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Gotye with Chairlift and Jonti @ Orpheum Theatre – August 31st 2012

Last night was a busy concert night in Vancouver. We saw Gotye, Jane’s Addiction and Young The Giant all play within blocks from one another. With this in mind I expected to arrive at the venue and find little to no lineup, boy was I wrong. I arrived at the Orpheum Theatre about an hour before the door open mark, and there were about 300 people already queued up. I took my spot in line, and began waiting with the others.

After the doors opened, we all quickly took to the orchestra level seating area and claimed our real estate. The venue was a buzz with excited energy, I too was mildly swept up in it.

The lights to the venue were chased away by darkness, a single figure stepped on to the stage. It was the first of two opening acts, by the name of Jonti. He is a multi-instrumentalist, arranger from Australia. He proceeded to delve into an eclectic wash of harmonious electronic tones mixed with a sweeping array of samples. He added highlights of quick fingered licks on his turquoise Fender Stratocaster, and topped it all off with sentimental lyrics delivered with a droning vocal set. It was all very interesting and pushed the boundaries of what is normal these days. For me it was reminiscent of the anti-pop sounds from the likes of the Butthole Surfers during the early nineties.

I was surprised at the lack of respect the audience gave Jonti. While a few very enthusiastic and vocal members of the crowd cheered the artist on, others were just being rude. People were yelling conversations across several rows of seating, which at times nearly overpowered the more subtle portions of Jonti’s set. I was ashamed of our hometown. Well ashamed of some of them.

The first act quickly exited the stage and within about 20 minutes the second act had started to migrate forward. Chairlift is a synthpop band from New York. The lead singer, Caroline Polachek, is a tall, thin, beautiful woman with an angelic voice and flower child essence. Her partner in crime is Patrick Wimberly, on lead guitar. He stalks the front of the stage with just the right amount of rocker attitude. The band is rounded off with a keyboardist, a bassist and a drummer, all of whom seem to fit the same bill as Wimberley.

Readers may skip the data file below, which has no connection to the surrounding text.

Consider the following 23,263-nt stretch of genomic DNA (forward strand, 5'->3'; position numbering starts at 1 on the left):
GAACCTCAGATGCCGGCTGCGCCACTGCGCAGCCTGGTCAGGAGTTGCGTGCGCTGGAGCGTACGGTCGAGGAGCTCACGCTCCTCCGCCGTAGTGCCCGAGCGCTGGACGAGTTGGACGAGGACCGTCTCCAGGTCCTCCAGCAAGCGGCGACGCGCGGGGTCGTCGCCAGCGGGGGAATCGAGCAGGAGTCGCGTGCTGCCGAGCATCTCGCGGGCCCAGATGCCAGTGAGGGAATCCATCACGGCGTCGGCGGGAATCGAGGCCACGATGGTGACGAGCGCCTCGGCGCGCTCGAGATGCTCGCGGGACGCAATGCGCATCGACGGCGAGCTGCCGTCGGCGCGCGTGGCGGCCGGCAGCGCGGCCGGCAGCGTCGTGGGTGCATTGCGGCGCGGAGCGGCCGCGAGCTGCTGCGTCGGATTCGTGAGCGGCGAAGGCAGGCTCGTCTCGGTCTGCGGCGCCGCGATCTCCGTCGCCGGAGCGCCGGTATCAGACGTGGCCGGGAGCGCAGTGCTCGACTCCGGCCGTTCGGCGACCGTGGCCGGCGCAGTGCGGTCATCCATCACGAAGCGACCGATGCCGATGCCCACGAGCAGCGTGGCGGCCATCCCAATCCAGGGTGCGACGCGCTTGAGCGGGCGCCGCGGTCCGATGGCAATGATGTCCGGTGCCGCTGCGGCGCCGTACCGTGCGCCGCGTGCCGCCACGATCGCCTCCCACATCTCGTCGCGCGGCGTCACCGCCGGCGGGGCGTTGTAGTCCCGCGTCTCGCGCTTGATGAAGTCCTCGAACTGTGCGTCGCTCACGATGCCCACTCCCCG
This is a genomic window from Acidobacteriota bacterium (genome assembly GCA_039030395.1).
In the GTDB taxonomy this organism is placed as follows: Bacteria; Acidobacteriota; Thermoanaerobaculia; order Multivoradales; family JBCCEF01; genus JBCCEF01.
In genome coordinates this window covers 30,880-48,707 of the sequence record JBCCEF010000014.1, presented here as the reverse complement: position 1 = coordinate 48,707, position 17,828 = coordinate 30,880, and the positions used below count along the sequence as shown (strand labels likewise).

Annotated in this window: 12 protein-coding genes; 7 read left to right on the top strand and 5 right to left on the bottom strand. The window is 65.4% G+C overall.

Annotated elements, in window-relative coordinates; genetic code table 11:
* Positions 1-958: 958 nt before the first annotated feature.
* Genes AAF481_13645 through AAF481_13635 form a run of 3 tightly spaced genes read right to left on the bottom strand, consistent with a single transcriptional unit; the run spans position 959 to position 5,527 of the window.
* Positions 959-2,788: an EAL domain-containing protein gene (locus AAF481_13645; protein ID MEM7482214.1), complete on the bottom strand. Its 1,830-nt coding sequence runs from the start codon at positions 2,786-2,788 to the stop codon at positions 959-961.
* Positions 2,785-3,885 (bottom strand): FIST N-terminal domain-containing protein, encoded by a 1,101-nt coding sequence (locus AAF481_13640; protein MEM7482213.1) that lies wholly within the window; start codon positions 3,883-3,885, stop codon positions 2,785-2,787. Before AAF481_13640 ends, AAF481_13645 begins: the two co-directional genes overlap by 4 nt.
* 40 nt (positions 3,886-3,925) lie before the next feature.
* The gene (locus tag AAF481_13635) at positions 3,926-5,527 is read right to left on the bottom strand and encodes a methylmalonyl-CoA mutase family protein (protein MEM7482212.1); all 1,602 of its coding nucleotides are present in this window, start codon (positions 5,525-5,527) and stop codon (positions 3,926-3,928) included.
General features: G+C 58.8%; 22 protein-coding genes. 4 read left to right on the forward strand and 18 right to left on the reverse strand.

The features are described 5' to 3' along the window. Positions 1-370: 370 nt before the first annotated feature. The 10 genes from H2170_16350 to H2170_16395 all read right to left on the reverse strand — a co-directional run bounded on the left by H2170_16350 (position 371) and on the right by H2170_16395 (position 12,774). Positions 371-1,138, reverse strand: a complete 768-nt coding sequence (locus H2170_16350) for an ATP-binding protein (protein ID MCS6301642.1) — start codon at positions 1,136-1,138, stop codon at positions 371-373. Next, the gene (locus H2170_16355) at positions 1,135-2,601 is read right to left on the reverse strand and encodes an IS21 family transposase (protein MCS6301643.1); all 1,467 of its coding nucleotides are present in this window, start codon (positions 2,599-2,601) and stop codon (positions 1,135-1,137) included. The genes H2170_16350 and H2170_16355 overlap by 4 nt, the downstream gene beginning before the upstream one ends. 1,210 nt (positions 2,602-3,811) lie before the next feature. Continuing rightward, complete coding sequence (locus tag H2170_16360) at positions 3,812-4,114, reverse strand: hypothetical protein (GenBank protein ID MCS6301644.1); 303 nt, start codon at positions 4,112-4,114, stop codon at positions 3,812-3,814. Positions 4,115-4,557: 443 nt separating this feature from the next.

They delved into their set and for a moment I was taken back. Caroline has such a powerful voice, and she uses it to create these intense harmonious tones that rattle you. The entirety of the band delivers such a rich and intense sound, but it is not overbearing or self-indulgent. My favorite part of their set was when they sang “I Belong In Your Arms” but switched the language to Japanese. It seemed to have the Sigur Rós effect, whereby you didn’t need the words to truly appreciate the sentiment. I was impressed.

The band thanked the crowd and left the stage, and then we waited, and waited, and waited. After nearly 40 minutes, it was time for the last act.

The house lights once again lowered, and a series of quick-moving shadows took to the stage. Various blue stage lights slowly brightened the venue. Wouter De Backer, better known as Gotye stood behind one of many drum stations. With no introduction the band began permeating the air with their beautiful music. The sound was vibrant and deep. I was thoroughly impressed with their live show. They backed their stage with a 40 foot tall screen which allowed them to accompany each piece with its own video. This allowed the night to be interesting from both a visual and an auditory perspective.

I was taken back by how well the bands catalog was received. Well I know a few of the bands major pieces, I looked around the crowd and saw, what mostly appeared to be a female contingent, singing along to almost the entire set.

The culmination of the evening was of course when the band played “Somebody That I Used to Know”. Moments prior to the song Gotye invited the audience to flood the front area near the stage. When the band started into the xylophone introduction of the song, the venue erupted. During this song and this song alone, the entire theater joined in for the sing-a-long.

I have to say I was impressed with all three acts from last night, each on a separate level. Jonti’s experimentation opened me up to interesting musical textures. Chairlift’s frontwoman swooned my ears with her beautiful words. Gotye’s set was the complete package and sealed the night off perfectly. I would suggest checking any of these bands out should you ever get the chance. Thank you to Jonti, Chairlift and most of Gotye, you brought a wonderful thing to us last night, and I am happy to have witnessed it.



Photo © Jamie Taylor

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